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An optional net wealth tax would work well for America. Consider an option to pay a 2% net wealth tax (excluding $15,000 cash and $500,000 retirement savings) combined with an 8% income tax and no payroll, capital gains, inheritance or gift taxes. It would leave more money for most taxpayers. Nevertheless even the very rich could be allowed to pay a flat 26% of gross income (and make up any shortfall with estate taxes later). Complementary business tax reform would consist of an 8% C corporation rate combined with a 4% VAT. Allowing workers and families to accumulate more wealth and increase disposable income should be the long range focus. The wealthy will do just fine with a growing economy.
If all can agree that full employment is the best medicine because it is associated with both robust profits and paychecks why not encourage full employment. On March 13, 2014 Bill Gates told the good conservative folks at AEI that eliminating the payroll taxes was the way to get there. While AEI President, Arthur C. Brooks suggested some type of a sales or consumption tax as a payroll tax replacement, a value added tax (VAT) is considered the fairest business tax worldwide. In fact, the U.S. is the only developed country without a VAT. Even a net wealth tax, like a VAT, would shift the worker retirement costs (Social Security and Medicare) from the workers to the business owners where these costs belong.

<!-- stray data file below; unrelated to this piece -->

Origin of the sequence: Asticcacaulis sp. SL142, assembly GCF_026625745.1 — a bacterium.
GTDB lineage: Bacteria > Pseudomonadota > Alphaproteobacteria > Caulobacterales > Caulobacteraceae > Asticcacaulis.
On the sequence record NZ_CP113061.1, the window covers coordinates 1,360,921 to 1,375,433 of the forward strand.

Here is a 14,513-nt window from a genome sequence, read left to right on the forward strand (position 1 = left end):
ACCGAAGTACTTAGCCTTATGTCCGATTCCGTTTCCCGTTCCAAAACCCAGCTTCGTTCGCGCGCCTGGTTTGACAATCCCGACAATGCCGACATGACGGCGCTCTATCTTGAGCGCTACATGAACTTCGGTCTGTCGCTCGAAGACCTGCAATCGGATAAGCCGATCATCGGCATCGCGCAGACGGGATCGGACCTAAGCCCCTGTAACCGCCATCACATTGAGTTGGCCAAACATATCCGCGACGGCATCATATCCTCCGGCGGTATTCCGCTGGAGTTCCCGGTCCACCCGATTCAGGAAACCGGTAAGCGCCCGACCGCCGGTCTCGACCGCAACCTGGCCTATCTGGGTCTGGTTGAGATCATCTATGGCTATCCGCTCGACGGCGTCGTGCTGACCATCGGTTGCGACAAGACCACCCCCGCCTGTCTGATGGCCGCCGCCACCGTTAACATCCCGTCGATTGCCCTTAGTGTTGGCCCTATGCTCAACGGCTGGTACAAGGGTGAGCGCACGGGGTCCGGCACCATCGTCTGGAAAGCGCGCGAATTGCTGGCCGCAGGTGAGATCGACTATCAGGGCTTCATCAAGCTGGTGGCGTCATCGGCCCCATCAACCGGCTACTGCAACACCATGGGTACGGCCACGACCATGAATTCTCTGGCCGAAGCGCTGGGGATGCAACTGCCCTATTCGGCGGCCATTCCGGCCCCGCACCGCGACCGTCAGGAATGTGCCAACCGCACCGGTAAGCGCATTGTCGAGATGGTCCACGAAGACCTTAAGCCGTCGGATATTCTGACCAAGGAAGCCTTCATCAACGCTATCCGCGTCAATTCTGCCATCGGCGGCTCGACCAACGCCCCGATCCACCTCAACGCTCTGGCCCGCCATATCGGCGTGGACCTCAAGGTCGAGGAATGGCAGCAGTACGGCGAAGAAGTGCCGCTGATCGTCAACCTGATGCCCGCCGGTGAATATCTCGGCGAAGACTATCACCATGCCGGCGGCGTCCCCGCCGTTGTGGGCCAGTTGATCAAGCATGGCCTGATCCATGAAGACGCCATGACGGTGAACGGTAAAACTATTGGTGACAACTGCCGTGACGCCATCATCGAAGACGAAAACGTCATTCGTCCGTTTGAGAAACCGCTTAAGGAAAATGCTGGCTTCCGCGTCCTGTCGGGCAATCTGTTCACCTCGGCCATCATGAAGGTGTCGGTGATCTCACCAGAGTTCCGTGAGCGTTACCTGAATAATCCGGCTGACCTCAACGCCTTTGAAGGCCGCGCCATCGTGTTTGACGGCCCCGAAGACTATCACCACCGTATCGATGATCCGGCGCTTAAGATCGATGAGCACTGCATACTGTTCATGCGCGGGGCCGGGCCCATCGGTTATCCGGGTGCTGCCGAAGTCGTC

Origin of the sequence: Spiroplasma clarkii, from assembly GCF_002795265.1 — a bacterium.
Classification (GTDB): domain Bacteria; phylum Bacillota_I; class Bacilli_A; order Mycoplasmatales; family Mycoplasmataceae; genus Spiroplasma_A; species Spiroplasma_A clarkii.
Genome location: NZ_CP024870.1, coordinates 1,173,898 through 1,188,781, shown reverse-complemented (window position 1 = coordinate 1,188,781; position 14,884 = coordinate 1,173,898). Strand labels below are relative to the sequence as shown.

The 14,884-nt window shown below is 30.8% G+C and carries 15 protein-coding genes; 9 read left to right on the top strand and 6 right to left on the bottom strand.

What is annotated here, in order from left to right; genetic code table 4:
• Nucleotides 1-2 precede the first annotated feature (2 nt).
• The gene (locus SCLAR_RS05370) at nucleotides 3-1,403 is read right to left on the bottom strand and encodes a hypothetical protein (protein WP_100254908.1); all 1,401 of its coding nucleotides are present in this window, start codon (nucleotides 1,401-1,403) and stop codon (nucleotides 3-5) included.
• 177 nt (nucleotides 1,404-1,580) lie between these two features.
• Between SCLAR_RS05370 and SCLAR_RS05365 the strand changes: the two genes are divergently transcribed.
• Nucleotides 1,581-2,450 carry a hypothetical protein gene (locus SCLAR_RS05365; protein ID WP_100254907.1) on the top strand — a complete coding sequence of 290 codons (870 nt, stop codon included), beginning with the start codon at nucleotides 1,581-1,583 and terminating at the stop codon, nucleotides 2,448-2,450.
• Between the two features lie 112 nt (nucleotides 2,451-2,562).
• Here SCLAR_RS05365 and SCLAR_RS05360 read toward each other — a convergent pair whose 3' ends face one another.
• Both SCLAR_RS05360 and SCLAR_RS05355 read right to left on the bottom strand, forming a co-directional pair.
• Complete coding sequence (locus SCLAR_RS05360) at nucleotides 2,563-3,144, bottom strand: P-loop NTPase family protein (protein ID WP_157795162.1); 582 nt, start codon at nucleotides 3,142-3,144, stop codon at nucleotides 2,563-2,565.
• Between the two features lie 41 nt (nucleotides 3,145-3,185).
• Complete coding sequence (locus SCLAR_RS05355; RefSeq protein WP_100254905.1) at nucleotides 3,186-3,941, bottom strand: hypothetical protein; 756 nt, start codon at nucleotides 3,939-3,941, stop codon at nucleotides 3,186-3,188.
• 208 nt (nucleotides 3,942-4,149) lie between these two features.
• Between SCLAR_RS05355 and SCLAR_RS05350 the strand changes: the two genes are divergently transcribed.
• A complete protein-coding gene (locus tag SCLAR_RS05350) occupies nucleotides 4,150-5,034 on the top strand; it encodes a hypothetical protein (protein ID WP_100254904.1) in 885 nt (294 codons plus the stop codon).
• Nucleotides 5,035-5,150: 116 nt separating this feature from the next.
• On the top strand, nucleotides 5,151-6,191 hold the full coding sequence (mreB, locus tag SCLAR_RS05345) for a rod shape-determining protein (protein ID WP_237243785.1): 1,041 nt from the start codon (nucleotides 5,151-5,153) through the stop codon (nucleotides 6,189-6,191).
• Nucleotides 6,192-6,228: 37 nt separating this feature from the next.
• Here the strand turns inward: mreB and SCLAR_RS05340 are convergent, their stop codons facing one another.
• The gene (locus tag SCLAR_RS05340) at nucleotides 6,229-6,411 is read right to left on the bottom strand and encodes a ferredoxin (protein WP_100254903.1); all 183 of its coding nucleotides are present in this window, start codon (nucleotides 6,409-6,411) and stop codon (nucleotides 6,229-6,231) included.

The poorer half of the U.S. population gradually lost 70% of their net wealth since 1995. Most of this group is bankrupt in the technical sense of having debts greater than their assets. The manage with low paying jobs and food stamps. The middle class lost 8% of their net wealth since 1995. All growth in the share of net wealth was confined to the top 10% thanks to our tax code. Tax reform needs to restore the family wealth and family values that has been lost.